[Upon learning that he has unannounced visitors from the LAPD and DA’s office], he opened the memo app on his phone and turned on the recorder. . . . It was a just-in-case move. . . . he knew that the surprise visit was often a tactical move. Bosch’s relationship with the LAPD since his forced retirement three years earlier had been strained at best and his attorney had urged him to protect himself by documenting all interactions with the department.

pg 3-4, Two Kinds of Truth

Method 5: Physical Description
In this method, the scene’s viewpoint character describes her first impression of the character.

Here’s Janet Evanovich managing to make your basic physical description hilarious.

If Lula was a pastry she’d be a big chocolate cupcake with a lot of frosting. I’d be more of a croissant with a ponytail. I have curly shoulder-length brown hair, blue eyes, and some people think I look like Julia Roberts on her day off.

. . .

Lula is a couple inches shorter than me and has about twice as much flesh. Much of the flesh is boob.

pg 2-5 Hardcore Twenty-Four

 

Method 6: Dialogue
In this method, the character speaks first thing, before we see him and before he does anything else.

Back to Director Sato, from the Dan Brown intro-through-dialogue example.  Here’s the first thing Director Sato says (before we see her (or know she’s female) and before she does anything else):

Anderson took the phone and brought it to his lips. “Director Sato,” he said in as friendly a voice as possible. “This is Chief Anderson. How may I–“

“There is a man in your building to whom I need to speak immediately.” The OS director’s voice was unmistakable–like gravel grating on a chalkboard. Throat cancer surgery had left Sato with a profoundly unnerving intonation and a repulsive neck scar to match. “I want you to find him for me immediately.”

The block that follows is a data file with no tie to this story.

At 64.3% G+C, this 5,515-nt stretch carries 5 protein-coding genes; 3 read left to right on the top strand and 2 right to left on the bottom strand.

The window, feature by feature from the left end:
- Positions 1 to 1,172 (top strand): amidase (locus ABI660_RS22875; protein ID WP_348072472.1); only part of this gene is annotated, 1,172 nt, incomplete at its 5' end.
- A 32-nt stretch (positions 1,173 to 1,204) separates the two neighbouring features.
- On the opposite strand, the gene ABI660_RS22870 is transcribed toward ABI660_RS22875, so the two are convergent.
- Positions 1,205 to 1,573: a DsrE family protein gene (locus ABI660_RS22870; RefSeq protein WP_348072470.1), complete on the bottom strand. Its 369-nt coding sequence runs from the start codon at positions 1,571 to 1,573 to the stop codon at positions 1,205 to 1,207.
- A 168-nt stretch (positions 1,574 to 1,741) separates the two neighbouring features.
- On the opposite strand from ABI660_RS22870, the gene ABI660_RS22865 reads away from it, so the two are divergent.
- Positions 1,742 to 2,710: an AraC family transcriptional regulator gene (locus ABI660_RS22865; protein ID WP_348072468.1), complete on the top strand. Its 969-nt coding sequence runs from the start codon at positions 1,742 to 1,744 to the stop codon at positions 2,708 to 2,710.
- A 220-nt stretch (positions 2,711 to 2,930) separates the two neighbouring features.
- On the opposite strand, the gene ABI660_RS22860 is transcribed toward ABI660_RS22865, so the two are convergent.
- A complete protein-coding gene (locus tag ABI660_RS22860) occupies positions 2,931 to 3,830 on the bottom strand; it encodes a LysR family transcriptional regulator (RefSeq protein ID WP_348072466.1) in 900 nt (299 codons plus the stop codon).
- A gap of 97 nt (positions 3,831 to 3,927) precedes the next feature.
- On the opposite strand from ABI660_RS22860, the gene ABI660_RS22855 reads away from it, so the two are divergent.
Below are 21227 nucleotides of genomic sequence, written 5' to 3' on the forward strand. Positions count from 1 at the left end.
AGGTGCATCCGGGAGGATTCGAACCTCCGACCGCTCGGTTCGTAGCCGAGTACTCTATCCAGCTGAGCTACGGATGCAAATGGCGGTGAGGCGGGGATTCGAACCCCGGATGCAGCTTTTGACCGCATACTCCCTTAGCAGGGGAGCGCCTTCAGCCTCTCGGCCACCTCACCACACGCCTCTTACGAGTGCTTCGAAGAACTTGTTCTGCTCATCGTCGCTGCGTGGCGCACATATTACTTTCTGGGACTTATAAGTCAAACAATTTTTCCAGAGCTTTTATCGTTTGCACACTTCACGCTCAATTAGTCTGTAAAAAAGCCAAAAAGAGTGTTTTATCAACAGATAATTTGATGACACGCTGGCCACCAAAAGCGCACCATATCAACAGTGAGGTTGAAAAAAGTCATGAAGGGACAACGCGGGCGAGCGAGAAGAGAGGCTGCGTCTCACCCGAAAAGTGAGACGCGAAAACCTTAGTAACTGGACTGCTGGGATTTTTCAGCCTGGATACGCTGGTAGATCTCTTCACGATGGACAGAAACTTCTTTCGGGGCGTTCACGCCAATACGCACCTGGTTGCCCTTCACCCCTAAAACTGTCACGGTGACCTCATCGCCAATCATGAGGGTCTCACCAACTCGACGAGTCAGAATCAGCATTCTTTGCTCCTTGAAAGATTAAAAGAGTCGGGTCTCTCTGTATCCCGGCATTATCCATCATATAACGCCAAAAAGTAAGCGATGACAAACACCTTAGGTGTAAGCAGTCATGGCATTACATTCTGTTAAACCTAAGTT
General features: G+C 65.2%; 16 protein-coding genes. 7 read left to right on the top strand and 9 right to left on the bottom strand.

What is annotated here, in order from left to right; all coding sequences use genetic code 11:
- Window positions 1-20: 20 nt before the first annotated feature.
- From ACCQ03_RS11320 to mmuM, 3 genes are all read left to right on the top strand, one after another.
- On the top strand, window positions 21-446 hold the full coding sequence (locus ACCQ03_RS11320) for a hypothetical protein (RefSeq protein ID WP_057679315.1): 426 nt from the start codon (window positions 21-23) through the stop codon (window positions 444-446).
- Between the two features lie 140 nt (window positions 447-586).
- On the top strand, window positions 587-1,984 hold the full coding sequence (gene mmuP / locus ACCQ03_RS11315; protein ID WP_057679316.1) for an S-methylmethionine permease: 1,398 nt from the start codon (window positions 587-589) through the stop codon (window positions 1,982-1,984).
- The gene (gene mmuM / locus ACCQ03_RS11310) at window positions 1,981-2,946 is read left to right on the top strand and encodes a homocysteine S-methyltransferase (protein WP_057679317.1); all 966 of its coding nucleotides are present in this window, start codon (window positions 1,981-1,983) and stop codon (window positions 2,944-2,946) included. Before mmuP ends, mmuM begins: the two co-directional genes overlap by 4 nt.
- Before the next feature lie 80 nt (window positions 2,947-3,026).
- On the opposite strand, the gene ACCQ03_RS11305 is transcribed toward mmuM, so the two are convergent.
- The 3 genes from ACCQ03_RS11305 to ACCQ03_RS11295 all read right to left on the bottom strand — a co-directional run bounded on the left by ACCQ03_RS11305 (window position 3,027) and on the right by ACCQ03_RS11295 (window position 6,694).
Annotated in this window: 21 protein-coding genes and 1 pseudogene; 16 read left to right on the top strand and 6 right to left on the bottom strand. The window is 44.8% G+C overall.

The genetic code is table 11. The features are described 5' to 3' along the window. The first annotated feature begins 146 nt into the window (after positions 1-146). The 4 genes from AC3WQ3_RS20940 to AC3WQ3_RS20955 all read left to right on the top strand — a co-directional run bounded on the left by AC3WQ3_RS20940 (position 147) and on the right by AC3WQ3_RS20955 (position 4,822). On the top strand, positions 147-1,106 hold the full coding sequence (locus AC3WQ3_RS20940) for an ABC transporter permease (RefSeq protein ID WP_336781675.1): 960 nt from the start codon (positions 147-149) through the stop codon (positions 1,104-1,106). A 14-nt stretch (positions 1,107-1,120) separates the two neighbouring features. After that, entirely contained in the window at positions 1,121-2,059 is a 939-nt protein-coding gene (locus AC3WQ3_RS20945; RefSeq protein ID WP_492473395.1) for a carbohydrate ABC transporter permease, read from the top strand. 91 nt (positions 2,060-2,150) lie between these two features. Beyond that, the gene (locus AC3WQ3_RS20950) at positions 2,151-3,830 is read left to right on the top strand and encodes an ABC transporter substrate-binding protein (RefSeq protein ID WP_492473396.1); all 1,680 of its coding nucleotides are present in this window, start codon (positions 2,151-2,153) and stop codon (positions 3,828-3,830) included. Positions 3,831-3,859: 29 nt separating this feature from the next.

pg 64, The Lost Symbol

Method 7: Thoughts and Introspection
In this method, the scene’s viewpoint character is thinking about something, usually her backstory, but possibly about what she wants. 

Janet Evanovich began the first Stephanie Plum book this way.  I remember her saying, in How I Write, that she did this so that the reader would know right away that this is a book about Stephanie.

There are some men who enter a woman’s  life and screw it up forever. Joseph Morelli did this to me–not forever, but periodically.

opening lines, One For the Money

She uses the introspection technique a lot.  Here it is again:

My name is Stephanie Plum. I work as a bond enforcement officer in Trenton, New Jersey, and Simon was in violation of his bond.

pg 1, Hardcore Twenty-Four

***

Well, that’s it for me. How about you?  What are some of your favorite character introductions?  Tell us in the comments!

UP NEXT, IN TWO MONDAYS

Monday? 

Yeah . . . I’ve got some character tools that don’t lend themselves to master or own-work examples because the work happens mostly off-page.  So I’m going to post those tools and then, hopefully, do one all-encompassing Own Work Post. So in two Mondays we’ll have a post on Characterization. See you then!

If you found this post helpful please feel free to share it. There are share buttons below.  And, if this is your first time here, welcome!  Be sure to sign up for the feed so you never miss a tool, and sign up for the newsletter to receive our 19-page Character Development Workbook.

Thank you!